A day of political disarray Tuesday thrust the United States to within hours of a debt default deadline, sparking fears of deep damage to a fragile US recovery and the global economy.
Reporters stand within Statutory Hall outside the Speaker of the House's office on Capitol Hill in Washington, DC, October 15, 2013
Just 29 hours before the US government begins to run short of money to pay its bills, there was no clear way out of a stalemate that has called the dollar's status as the world's reserve currency into question.
If Congress fails to raise US borrowing authority before midnight Wednesday (0400 GMT Thursday) the US Treasury would begin to run out of money to meet all US obligations and slip towards a historic debt default.
In the face of the deadline, the US political system, divided between President Barack Obama's Democrats and Republicans who run the House of Representatives, has effectively ground to a halt.
Republican leaders repeatedly tried and failed Tuesday to appease the party's conservative Tea Party faction with bills that would raise the debt ceiling and reopen the government but which had no chance of becoming law because they targeted Obama's signature health care law.
Major world powers meanwhile looked on in dismay at the brinkmanship and political recriminations in Washington, fearing reverberations that could wreak havoc in their own sometimes weakened economies.
"We're far from a deal at this point," White House spokesman Jay Carney admitted on Tuesday.
Amid rising anxiety on the markets, the financial rating agency Fitch put the United States on warning for a downgrade from its top grade AAA spot.
Despite the deepening impasse, Obama said he still expected the issue would be resolved in the end.
"My expectation is that this gets solved, but we don't have a lot of time," he told an ABC television affiliate in New York.
"What I'm suggesting to the congressional caucus is to avoid any posturing … do what's right, open the government and make sure we pay our bills."
Overnight hopes for an agreement between Senate Republicans and Democrats on raising US borrowing faded when conservative Republicans in the House seized back the initiative after daybreak.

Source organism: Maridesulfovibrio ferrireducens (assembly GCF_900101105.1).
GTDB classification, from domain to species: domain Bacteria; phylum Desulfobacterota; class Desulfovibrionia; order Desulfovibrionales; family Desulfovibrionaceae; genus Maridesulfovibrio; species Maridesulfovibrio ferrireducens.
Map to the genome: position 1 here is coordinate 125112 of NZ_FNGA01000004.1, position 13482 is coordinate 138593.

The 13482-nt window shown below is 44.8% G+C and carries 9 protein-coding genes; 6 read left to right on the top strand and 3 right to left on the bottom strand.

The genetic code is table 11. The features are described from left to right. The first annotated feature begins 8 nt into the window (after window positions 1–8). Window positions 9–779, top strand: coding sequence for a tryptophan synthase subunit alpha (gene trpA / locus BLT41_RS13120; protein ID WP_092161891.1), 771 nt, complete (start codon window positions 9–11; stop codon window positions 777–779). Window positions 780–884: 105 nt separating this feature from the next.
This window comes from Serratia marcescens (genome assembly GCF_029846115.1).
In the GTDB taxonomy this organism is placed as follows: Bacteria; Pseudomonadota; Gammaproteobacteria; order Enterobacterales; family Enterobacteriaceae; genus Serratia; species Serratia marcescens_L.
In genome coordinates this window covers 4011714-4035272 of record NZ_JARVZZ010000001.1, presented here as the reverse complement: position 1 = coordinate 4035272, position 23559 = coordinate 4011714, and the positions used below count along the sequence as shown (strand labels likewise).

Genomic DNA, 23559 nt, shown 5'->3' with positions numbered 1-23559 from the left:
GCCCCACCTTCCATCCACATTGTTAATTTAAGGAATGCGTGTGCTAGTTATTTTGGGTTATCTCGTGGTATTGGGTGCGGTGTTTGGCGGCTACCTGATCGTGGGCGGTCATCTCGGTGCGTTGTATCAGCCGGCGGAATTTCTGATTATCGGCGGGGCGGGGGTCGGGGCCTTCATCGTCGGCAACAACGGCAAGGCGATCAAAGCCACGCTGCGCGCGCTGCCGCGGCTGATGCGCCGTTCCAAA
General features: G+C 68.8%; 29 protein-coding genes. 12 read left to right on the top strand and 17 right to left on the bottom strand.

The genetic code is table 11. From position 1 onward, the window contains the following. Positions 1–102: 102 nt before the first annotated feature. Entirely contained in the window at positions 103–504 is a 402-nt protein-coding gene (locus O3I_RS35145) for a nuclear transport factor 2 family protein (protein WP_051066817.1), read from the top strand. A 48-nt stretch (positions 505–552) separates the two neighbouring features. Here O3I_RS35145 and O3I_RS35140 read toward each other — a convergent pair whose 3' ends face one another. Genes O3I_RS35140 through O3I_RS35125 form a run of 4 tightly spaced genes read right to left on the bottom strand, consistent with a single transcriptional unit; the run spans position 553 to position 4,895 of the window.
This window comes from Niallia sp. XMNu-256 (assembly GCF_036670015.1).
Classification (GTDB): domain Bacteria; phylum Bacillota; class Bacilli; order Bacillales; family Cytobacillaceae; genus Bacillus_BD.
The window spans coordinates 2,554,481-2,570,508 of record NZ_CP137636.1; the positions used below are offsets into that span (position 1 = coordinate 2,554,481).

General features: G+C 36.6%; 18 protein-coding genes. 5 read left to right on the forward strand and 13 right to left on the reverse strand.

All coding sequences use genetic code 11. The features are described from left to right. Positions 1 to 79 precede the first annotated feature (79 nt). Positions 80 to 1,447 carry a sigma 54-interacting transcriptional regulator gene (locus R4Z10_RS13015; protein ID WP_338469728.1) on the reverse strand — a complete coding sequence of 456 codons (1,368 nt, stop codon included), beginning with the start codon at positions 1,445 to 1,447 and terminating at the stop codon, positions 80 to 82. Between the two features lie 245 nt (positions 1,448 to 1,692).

The party made several new attempts to constrain Obamacare -- defying White House demands for a bill lifting the debt ceiling without conditions.
The latest Republican measure would have raised borrowing authority until February 7 and reopen the government until December 15.
In turn, the bill would demand an end to health care subsidies for members of Congress, aides and White House and cabinet officials and stripped the Treasury's power to take special measures to manage US debt obligations.
But Republican leaders pulled the measure late Tuesday after failing to secure enough Republican votes.
"There will be no action, no votes and the rules committee will not be in tonight," Republican lawmaker Pete Sessions told reporters.
Senate talks, which had been on hold all day pending developments in the House, were quickly resumed on Tuesday evening.
Leadership aides on both sides said they were "optimistic" that an agreement was in reach.
Earlier, Senate Democratic leader Harry Reid furiously accused Republican House Speaker John Boehner of seeking to save his own political skin at the expense of the United States.
"Let's be clear: the House legislation will not pass the Senate," Reid said. "I am very disappointed with John Boehner, who would once again try to preserve his role at the expense of the country."
Boehner was left once again with the unenviable choice that has come to define his speakership in Washington's divided government.
Does he stick with the Tea Party faction of his party, and possibly save his job but risk culpability in sending the US economy into a first default of modern times?
Or does he try to pass a compromise plan acceptable to Senate Democrats and Obama, with the help of minority Democratic votes -- a scenario that could fritter away his party power base and possibly cost him his job?
Republican Senator John McCain, who has been critical of his own party's conduct in seeking to use the debt limit as leverage, turned fire on the White House and Democrats, calling on them to negotiate an exit strategy with Boehner.
"It's piling on and it's not right," McCain said.
China and Japan, which between them hold $2.4 trillion in US Treasuries, are already alarmed at the implications of the crisis.
Japan's Finance Minister Taro Aso said many US politicians "don't seem to understand well the magnitude of the international impact this problem could have".
And China's Vice Finance Minister Zhu Guangyao, in Beijing, said: "We demand that the US side, as the issuing country of the major reserve currency... should undertake its due responsibility."
Investors endured a roller coaster day. US stock markets closed down after a day of wild fluctuations, with the Dow Jones Industrial Average shedding 133.25 points (0.87 percent) to 15,168.01.
The broader S&P 500 fell 12.08 (0.71 percent) to 1,698.06, and the Nasdaq Composite lost 21.26 (0.56 percent) at 3,794.01.
The State Department, meanwhile, warned that dysfunction in Washington undermined America's image abroad.
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